The opposite case arises when a product which had its own weight disappears from the market as, for example, when leaded petrol ceases to be sold. This should not be allowed to affect the index. If its weight were simply added to the weight for a similar product or product group, for example unleaded petrol, the index might change even if the prices of everything remaining in the index had not changed. Chaining is therefore necessary, for example, the last petrol price index which included leaded petrol should be moved forward by the index for unleaded petrol.


Reweighting without price-updating

Having examined the introduction of new weights which are price-updated to the price reference-month, consider the introduction of new weights without any price updating.


Suppose that:

  • Old weights, wo were used up to December 1999, with December 1997 as price reference-month.
  • New weights, wn, were used thereafter, but December 1997 continues to be used as the price reference-month;

and consider the overall Consumer Price Index for May 2000. This can be computed by chaining the overall Consumer Price Index from December 1997 to December 1999, computed with the old weights, with the overall Consumer Price Index from December 1999 to May 2000, computed with the new weights:  left( {w_o^A I_{Dec.97:Dec.99}^A + w_o^B I_{Dec.97:Dec.99}^B } right)quad times quad frac{{w_n^A I_{Dec.97:May.2000}^A + w_n^B I_{Dec.97:May.2000}^B }}{{w_n^A I_{Dec.97:Dec.99}^A + w_n^B I_{Dec.97:Dec.99}^B }}


In this case too, no decomposition into the separate contributions of A prices and B prices to the overall increase is possible for periods overlapping December 1999.


Price-updating without real change

Note that these problems attached to reweighting arise only when there are real changes in the weights. Merely price-updating them to a new reference-period, n, does not prevent the combination of sub-indexes to produce a higher-level index.. Price-updating multiplies each old weight, wo, by its sub-index and then divides by the sum of all the weights each multiplied by its sub-index, thus preserving the sum of the price-updated weights, wn, as unity. In this case the index from May 1999 to May 2000, the product of the 1999 May to December index and the December 1999 to May 2000 index  left( {w_o^A I_{May.99:Dec.99}^A + w_o^B I_{May.99:Dec.99}^B } right)quad times quad left( {w_n^A I_{Dec.99:May.2000}^A + w_n^B I_{Dec.99:May.2000}^B } right)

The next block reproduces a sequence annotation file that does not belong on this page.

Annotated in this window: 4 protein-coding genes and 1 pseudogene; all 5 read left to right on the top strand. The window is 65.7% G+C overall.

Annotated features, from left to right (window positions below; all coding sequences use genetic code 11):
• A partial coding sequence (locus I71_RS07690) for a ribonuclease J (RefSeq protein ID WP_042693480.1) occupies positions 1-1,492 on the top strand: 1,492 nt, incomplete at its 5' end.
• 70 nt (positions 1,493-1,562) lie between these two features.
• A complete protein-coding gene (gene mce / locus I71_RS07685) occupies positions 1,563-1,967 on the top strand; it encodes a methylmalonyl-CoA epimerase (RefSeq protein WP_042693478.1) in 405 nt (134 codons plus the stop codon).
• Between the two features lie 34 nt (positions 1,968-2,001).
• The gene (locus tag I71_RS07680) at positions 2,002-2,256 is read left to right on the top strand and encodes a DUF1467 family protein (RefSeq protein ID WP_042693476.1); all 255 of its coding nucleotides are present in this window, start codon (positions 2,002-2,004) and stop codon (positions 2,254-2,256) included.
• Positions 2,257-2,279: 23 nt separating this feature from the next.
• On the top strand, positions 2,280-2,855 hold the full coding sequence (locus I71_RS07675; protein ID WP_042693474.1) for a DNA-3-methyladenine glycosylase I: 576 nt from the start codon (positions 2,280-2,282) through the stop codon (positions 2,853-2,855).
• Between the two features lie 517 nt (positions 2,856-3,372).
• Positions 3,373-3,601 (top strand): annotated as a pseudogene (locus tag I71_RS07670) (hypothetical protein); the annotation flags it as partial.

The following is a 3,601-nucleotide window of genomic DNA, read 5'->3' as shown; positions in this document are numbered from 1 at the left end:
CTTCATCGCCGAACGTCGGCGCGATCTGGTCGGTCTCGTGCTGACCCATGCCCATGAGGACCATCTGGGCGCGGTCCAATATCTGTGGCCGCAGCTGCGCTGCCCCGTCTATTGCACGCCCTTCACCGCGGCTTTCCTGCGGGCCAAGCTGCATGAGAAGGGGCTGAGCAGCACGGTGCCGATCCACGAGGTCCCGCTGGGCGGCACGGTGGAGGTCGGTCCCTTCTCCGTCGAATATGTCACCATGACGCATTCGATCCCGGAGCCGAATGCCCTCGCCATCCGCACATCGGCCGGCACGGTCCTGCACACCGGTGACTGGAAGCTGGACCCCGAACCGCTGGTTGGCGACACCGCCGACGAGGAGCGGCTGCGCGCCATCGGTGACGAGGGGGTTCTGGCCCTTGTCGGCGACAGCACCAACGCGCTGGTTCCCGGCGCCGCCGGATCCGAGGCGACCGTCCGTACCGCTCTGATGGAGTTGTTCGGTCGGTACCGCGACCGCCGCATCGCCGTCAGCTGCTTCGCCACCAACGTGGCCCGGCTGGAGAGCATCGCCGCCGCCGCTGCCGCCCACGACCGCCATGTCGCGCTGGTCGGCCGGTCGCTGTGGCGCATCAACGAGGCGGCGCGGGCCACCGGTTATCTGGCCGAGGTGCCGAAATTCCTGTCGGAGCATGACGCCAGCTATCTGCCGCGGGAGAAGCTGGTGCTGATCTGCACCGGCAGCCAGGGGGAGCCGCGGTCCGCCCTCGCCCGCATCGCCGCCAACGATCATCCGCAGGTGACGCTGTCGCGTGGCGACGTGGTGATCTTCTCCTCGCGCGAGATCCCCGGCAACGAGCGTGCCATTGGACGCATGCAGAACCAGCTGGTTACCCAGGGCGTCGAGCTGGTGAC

can be expressed as:


 begin{array}{l} quad quad left( {w_o^A I_{May.99:Dec.99}^A + w_o^B I_{May.99:Dec.99}^B } right)quad  times quad left( begin{array}{l} quad w_o^A frac{{w_o^A I_{May.99:Dec.99}^A }}{{left( {w_o^A I_{May.99:Dec.99}^A + w_o^B I_{May.99:Dec.99}^B } right)}}I_{Dec.99:May.2000}^A  + w_o^B frac{{I_{May.99:Dec.99}^B }}{{left( {w_o^A I_{May.99:Dec.99}^A + w_o^B I_{May.99:Dec.99}^B } right)}}I_{Dec.99:May.2000}^B  end{array} right)  end{array}


which simplifies to:


 {rm{CPI}}_{{rm{May99:May 2000}}} = left[ {w_o^A left( {I_{May.99:Dec.99}^A I_{Dec.99:May.2000}^A } right) + w_o^B left( {I_{May.99:Dec.99}^B I_{Dec.99:May.2000}^B } right)} right]


The A and B components are obviously additive.


Seasonal products

The problem

The computation of a Consumer Price Index involves a comparison between:

  • The current month' s cost to consumers of (a sample of) the products that constituted the weight reference-year' s consumption.
  • The price reference-period cost to consumers of (the sample of) the products that constituted the weight reference-year's consumption.

This creates an obvious problem in months when some products are wholly unavailable, or too largely unavailable to allow their prices to be collected. The most important such "seasonal" products are fresh fruit, vegetables and fish, cut flowers, package holidays and, in many cases, sporting goods and clothing..


Practical alternatives

There are three ways out of this dilemma. All three are unsatisfactory, but one of them has unavoidably to be chosen. They are:

  1. Completely omit seasonal products from the index, thus limiting its coverage to products that are available throughout the year.
  2. Pretend that unavailable seasonal products are available and invent prices for them. There two ways of doing this:
    1. Carry forward the last collected prices unchanged,
    2. Extrapolate the last collected prices by the month-to-month change in the prices of available products.
    In both cases annual weights will be used. Prices can either be compared with prices (including any fictitious prices) for a weight reference-month, or they can be compared with average prices for a weight reference-year